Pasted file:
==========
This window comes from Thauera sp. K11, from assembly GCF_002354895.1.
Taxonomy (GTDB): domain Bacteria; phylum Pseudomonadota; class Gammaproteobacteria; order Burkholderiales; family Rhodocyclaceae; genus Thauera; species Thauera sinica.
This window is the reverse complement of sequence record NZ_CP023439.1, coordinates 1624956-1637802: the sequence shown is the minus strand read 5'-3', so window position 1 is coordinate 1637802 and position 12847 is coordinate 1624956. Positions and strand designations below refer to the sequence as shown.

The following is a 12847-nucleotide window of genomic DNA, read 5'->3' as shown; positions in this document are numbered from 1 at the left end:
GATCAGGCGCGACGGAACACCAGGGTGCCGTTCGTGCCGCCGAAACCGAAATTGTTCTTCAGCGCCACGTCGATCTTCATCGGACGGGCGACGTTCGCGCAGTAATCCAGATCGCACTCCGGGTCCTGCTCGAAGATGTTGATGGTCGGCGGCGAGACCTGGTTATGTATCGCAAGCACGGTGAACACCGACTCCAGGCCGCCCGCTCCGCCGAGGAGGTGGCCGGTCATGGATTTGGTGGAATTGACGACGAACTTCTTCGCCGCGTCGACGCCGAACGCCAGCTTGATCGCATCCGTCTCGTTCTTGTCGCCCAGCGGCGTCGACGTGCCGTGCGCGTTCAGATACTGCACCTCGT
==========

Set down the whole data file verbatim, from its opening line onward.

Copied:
This window comes from Thauera sp. K11, from assembly GCF_002354895.1.
Taxonomy (GTDB): domain Bacteria; phylum Pseudomonadota; class Gammaproteobacteria; order Burkholderiales; family Rhodocyclaceae; genus Thauera; species Thauera sinica.
This window is the reverse complement of sequence record NZ_CP023439.1, coordinates 1624956-1637802: the sequence shown is the minus strand read 5'-3', so window position 1 is coordinate 1637802 and position 12847 is coordinate 1624956. Positions and strand designations below refer to the sequence as shown.

The following is a 12847-nucleotide window of genomic DNA, read 5'->3' as shown; positions in this document are numbered from 1 at the left end:
GATCAGGCGCGACGGAACACCAGGGTGCCGTTCGTGCCGCCGAAACCGAAATTGTTCTTCAGCGCCACGTCGATCTTCATCGGACGGGCGACGTTCGCGCAGTAATCCAGATCGCACTCCGGGTCCTGCTCGAAGATGTTGATGGTCGGCGGCGAGACCTGGTTATGTATCGCAAGCACGGTGAACACCGACTCCAGGCCGCCCGCTCCGCCGAGGAGGTGGCCGGTCATGGATTTGGTGGAATTGACGACGAACTTCTTCGCCGCGTCGACGCCGAACGCCAGCTTGATCGCATCCGTCTCGTTCTTGTCGCCCAGCGGCGTCGACGTGCCGTGCGCGTTCAGATACTGCACCTCGT